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PS-055 Setting the computerised physician order entry system: Between security and new risks of errors
  1. A Cyrus1,
  2. M Marchand1,
  3. L Estrade1,
  4. P Massip1,
  5. P Cestac1,
  6. S Pomies2,
  7. J Jouglen2,
  8. B Juillard-Condat1
  1. 1CHU de Toulouse, Comedims, Toulouse, France
  2. 2CHU de Toulouse, Pharmacy, Toulouse, France

Abstract

Background In order to secure the drug circuit, health institutions are encouraged to deploy computerised prescriptions. The literature shows that computerised prescriptions generate some risks. To limit these risks, a certification of such software by the Haute Autorité de Santé (HAS) was set up in 2015. However, an important part of the set up of this software remains under the health care institution’s responsibility, especially hospital pharmacists.

Purpose To identify computerised physician order entry (CPOE) system configurations placed under the responsibility of the hospital pharmacist, and to quantify the risks.

Material and methods In our establishment, a multidisciplinary team identified different setting actions of the CPOE system implemented by hospital pharmacists. For each of these actions, the higher risk modalities of failure were identified by estimating the risk priority number (RPN). To do this, on the basis of failure mode and effects analysis (FMEA), failure severity and the possibility of its occurrence and detection were estimated (scoring from 1 to 10). Preventive actions were suggested for those modes of failure with an RPN value >100.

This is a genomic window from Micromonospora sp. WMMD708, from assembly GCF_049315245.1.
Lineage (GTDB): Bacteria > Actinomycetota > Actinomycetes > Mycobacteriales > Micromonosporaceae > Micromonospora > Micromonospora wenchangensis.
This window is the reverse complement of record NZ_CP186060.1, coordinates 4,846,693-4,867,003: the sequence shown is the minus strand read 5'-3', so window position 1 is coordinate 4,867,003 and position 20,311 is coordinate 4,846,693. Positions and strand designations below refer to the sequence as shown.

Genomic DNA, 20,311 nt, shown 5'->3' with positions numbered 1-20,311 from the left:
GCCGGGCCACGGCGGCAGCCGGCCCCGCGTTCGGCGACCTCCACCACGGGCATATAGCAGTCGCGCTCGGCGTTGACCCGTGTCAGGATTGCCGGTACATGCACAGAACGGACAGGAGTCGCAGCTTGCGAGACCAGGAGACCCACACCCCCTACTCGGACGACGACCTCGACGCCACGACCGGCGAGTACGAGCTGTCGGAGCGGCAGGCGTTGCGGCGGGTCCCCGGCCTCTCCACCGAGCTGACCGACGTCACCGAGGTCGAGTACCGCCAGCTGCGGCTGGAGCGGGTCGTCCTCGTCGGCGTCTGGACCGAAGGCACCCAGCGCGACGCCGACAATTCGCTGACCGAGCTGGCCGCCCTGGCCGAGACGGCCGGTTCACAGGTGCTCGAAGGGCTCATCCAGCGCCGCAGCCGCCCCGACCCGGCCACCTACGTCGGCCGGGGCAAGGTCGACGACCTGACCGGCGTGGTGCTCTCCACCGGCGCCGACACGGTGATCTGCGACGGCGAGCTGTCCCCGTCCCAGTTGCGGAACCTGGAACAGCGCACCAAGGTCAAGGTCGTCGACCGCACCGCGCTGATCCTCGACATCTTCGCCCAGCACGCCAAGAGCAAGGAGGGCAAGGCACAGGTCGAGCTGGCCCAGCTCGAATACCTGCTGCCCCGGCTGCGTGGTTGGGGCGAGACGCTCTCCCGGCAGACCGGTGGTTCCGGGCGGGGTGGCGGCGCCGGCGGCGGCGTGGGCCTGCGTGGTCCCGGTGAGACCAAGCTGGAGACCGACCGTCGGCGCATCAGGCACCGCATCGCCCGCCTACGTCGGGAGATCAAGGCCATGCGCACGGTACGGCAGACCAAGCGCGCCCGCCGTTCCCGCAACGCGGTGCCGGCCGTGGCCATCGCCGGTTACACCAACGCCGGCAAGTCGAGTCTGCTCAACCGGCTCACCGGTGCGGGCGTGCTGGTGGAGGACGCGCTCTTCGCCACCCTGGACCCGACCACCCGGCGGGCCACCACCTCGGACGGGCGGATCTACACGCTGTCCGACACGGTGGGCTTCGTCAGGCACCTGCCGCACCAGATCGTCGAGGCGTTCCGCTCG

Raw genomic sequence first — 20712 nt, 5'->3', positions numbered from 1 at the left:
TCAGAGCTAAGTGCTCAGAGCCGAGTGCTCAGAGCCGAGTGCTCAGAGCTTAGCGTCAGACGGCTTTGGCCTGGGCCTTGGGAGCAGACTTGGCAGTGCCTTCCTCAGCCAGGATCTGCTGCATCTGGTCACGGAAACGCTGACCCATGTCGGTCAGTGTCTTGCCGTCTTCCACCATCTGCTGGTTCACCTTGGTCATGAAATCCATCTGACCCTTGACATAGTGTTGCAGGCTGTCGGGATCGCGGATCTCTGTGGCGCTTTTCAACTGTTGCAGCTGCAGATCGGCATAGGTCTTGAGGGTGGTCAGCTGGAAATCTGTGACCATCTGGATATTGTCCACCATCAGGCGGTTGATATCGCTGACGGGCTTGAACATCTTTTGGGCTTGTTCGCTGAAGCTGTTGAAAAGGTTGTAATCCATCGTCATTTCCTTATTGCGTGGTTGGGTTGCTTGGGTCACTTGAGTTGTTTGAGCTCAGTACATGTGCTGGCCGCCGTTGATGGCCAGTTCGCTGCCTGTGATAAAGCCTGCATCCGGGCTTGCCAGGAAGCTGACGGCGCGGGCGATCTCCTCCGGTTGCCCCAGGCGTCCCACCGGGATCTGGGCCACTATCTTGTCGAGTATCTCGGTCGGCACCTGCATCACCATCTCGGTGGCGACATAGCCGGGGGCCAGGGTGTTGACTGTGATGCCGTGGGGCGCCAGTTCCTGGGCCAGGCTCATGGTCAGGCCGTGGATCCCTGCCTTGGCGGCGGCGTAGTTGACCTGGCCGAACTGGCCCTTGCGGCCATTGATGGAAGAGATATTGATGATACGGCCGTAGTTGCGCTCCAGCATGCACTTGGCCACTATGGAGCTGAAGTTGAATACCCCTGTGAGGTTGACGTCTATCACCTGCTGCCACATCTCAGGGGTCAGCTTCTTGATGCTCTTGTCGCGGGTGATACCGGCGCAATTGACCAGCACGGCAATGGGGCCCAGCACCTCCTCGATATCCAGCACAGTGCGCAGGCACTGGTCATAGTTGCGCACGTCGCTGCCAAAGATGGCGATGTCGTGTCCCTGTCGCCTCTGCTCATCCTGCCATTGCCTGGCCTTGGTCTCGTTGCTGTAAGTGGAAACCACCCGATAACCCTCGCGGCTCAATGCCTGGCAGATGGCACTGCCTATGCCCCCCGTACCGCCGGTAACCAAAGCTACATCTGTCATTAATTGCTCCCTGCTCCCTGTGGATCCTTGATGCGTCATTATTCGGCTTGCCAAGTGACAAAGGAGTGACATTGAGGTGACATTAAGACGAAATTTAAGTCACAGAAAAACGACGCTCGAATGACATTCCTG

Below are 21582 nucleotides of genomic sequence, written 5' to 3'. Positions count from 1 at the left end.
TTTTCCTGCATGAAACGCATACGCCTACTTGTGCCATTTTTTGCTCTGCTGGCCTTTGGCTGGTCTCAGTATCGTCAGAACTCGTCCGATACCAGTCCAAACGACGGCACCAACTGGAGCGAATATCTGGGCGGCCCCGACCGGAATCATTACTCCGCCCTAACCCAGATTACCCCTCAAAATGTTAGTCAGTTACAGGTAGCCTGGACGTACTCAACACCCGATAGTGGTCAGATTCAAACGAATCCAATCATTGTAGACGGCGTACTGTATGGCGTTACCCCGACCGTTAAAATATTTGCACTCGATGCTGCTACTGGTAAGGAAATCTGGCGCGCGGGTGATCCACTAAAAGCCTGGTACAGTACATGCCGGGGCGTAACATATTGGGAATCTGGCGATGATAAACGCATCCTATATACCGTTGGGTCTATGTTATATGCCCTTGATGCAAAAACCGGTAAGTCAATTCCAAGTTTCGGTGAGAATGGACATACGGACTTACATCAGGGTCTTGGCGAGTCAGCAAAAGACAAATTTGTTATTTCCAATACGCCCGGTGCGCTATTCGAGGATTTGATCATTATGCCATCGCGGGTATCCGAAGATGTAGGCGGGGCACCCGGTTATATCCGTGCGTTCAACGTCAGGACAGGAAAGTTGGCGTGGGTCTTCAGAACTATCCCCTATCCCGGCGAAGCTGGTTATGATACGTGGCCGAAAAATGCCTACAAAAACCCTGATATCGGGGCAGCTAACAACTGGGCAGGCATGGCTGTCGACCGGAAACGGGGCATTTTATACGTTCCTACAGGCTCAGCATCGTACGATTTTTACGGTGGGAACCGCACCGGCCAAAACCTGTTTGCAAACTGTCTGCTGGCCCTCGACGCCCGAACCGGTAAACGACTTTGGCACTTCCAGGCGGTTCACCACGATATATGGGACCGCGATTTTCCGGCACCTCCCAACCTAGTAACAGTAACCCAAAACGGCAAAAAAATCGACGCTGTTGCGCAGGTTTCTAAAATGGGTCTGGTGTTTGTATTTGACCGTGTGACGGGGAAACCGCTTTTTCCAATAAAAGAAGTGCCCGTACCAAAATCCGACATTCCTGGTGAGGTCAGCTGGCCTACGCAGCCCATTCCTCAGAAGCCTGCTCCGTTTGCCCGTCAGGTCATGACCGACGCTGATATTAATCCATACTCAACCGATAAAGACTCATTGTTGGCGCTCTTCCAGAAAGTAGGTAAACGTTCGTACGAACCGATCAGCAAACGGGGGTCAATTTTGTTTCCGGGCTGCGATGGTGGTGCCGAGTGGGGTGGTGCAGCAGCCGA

Results Three configuration groups managed by hospital pharmacists were identified: product sheets, alerts and the requirements filled setting. Product sheets setting include the information belonging to the drug formulary, prescription units, administration routes, breakable, procedures for reconstitution/dilution, synonyms and common unit of dispensation (UCD) code. This code allows an interface with external database software, which permits calculation of interactions and contraindication alerts associated with the field. Alerts configuration is to define their perimeter that will be visible for prescribers. The pre-requirements filled in to facilitate the lines capture of complex prescriptions. The FMEA highlighted a criticality high for the following settings: prescriptions pre-filled, the alerts filter definition, the UCD code sheet, prescriptions unit and the reconstruction/dilution terms. The criticality is intermediate for administration route, breakable and drug formulary inscription. It is weak for synonyms.

Conclusion This analysis has led to management measures setting up of a priori risk (validation circuit of configurations, e-learning implementation, risk mapping) and a posteriori (adverse drug events analysis reported in connexion with computerised prescribing, followed by pharmaceutical interventions related to CPOE errors).

No conflict of interest.

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